Regulatory Compliance With eCOAs


In the fourth and final part of this video interview with ACT editor Andy Studna, Melissa Mooney, director, eCOA sales engineering, IQVIA discusses how the regulatory stance on electronic clinical outcome assessments has changed over the years and what it could look like in the future.

ACT: Are there currently any regulatory challenges with the use of electronic clinical outcome assessments (eCOAs)? If so, how can they be addressed going forward?

Mooney: That's a good question. And I am happy to say that I've been working in the clinical outcome assessment (COA) space for about 20 years now. And I think we are at a point in time where we can actually say, we no longer have to worry about that scrutiny from the regulators when we are collecting data electronically, and not using the old-fashioned traditional paper based data collection methods. And the reason for that is we've evolved so much with technology. We know that there's such a focus on patient centricity these days and minimizing patient burden. And from that perspective, there's research and surveys that demonstrate that patients prefer being able to use electronic modalities over paper, it's just easier, it integrates into their daily routines, they don't have to worry about carrying around a stack of papers, so regulators appreciate that. And more importantly, I think, we know from the guidance that they provided that they expect, when COA data is being submitted for regulatory review, you have to be able to provide evidence that it was collected in adherence to the ALCOA principles. So that means you can show that the data is attributable to who entered it, legible, contemporaneous, original, and accurate. And it's so much easier to do that with an electronic system as opposed to paper. So in general, I think we don't need to worry about the scrutiny from the regulators anymore, assuming the COA vendor is adhering to the good clinical practices for setting up a data capture system and adhering to all the global security and privacy regulations.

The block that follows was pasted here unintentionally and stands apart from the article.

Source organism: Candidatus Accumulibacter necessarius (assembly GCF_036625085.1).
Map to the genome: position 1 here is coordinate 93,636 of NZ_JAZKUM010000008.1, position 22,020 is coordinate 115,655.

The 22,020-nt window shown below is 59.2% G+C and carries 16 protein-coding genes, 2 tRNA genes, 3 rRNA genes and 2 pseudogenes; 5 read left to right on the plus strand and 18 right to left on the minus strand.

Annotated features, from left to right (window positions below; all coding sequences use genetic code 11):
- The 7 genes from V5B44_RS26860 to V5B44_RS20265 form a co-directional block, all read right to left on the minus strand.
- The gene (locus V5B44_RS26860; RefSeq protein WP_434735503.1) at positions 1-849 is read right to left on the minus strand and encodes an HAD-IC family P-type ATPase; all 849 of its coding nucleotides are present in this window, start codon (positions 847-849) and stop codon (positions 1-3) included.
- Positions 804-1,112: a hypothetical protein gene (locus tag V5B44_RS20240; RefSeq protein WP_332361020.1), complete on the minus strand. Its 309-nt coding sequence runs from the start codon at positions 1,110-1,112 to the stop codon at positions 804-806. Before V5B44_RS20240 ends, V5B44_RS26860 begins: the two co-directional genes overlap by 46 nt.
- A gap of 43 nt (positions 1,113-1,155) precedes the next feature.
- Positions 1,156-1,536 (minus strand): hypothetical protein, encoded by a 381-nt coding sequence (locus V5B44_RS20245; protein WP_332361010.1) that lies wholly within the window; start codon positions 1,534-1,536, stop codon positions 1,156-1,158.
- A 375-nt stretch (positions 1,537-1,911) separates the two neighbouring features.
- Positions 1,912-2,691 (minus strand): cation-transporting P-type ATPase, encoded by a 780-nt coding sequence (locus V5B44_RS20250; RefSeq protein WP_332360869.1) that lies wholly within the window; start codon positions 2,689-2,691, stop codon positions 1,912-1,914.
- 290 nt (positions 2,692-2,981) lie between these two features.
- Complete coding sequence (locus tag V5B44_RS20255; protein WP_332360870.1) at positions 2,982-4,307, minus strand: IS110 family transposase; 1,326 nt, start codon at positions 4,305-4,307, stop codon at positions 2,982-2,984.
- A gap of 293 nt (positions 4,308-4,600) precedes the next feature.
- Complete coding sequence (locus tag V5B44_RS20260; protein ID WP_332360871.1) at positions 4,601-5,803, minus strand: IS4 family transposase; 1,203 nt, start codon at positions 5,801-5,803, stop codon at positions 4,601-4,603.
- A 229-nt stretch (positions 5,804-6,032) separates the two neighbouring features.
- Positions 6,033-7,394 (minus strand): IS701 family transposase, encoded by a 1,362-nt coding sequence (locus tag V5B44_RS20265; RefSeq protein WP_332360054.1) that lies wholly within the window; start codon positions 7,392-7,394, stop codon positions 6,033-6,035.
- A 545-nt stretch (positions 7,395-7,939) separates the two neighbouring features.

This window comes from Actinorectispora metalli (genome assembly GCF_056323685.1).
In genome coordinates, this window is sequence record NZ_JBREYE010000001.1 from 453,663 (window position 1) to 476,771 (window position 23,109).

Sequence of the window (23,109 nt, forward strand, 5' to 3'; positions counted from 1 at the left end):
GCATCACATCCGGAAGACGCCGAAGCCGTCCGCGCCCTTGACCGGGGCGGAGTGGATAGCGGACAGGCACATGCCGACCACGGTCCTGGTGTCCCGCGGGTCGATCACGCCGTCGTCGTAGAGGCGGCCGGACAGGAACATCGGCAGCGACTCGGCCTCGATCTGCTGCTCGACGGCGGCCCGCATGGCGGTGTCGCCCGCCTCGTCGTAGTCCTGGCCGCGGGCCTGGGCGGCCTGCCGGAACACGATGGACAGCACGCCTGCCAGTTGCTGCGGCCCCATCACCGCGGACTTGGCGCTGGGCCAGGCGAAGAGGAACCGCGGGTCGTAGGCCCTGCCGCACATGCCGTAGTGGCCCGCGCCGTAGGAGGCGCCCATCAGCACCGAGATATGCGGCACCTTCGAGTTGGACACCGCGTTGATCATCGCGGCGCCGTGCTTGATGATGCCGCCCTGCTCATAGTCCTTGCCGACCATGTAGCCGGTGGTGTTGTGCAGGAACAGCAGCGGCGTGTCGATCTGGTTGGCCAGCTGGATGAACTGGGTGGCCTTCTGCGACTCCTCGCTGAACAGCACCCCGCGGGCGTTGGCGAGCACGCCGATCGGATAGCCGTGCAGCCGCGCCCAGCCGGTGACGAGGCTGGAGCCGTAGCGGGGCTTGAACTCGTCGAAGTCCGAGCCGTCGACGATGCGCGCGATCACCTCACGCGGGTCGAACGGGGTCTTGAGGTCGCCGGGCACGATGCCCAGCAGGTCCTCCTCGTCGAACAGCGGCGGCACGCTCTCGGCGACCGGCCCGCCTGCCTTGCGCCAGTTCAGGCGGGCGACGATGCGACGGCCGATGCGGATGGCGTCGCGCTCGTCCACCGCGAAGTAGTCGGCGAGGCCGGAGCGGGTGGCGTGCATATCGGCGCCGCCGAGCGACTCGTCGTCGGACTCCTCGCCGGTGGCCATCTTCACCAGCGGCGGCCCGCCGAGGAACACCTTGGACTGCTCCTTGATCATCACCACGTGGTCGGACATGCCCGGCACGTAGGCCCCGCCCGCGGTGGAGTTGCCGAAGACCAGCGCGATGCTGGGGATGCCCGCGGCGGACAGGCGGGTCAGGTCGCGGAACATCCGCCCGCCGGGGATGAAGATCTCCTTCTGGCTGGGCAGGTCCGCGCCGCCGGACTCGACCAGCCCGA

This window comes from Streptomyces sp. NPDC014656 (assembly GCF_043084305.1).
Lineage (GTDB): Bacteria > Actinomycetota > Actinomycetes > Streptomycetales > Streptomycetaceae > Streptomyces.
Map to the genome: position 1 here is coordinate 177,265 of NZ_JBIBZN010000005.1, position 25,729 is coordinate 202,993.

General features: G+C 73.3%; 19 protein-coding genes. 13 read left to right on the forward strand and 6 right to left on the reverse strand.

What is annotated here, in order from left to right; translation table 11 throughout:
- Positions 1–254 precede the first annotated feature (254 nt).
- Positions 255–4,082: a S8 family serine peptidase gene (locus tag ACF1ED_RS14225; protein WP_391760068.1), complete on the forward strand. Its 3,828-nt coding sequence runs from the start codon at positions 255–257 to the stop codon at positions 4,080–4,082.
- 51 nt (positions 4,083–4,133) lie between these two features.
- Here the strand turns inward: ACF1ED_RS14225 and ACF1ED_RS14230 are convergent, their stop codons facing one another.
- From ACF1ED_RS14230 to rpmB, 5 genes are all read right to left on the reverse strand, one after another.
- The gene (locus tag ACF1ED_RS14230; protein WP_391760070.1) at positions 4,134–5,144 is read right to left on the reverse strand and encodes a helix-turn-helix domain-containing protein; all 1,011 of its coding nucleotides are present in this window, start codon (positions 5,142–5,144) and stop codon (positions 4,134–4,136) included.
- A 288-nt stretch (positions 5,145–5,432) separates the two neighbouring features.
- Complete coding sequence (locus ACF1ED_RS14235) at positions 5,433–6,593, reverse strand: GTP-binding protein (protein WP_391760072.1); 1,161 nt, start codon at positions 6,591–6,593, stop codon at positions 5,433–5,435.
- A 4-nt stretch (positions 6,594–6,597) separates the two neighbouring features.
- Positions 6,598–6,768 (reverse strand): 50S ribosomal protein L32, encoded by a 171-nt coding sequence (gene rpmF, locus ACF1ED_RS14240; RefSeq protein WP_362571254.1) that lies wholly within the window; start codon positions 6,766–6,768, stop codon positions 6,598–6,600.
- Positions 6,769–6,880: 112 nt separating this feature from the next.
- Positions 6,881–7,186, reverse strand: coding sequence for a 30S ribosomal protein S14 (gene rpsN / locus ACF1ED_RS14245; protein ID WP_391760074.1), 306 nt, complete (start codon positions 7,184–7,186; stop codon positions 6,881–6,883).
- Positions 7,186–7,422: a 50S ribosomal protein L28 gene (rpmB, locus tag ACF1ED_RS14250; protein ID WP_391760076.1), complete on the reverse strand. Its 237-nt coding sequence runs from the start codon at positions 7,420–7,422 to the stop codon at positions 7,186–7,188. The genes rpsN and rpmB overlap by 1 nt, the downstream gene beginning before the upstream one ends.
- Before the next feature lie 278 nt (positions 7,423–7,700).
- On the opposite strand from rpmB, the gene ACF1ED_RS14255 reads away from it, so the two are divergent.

The only other point I would make about the regulatory considerations, I think, as technology continues to evolve, we are starting to see sponsors push the boundaries for how they would like to use it. And in the dermatology space, in particular, one thing we're starting to see is sponsors have asked for: can you activate the image capture feature in your platform, so that when the patient's completing a diary, if they report they have a rash or some skin anomaly, that they could take a picture and upload that picture so that it could support the clinicians review. And that makes perfect sense. And it's great, and we have the tech to do it. And this is what sponsors want and need. But, I think as we start introducing more innovative features like that, we're going to have to be very careful in that we could be opening the door for some more regulatory scrutiny if we're not handling the management of that type of data in the right way since we don't want to reveal any personal, identifiable information or anything like that. So, I think it's all good and exciting stuff. But I just wanted to make that comment, as far as innovation and the regulatory view.

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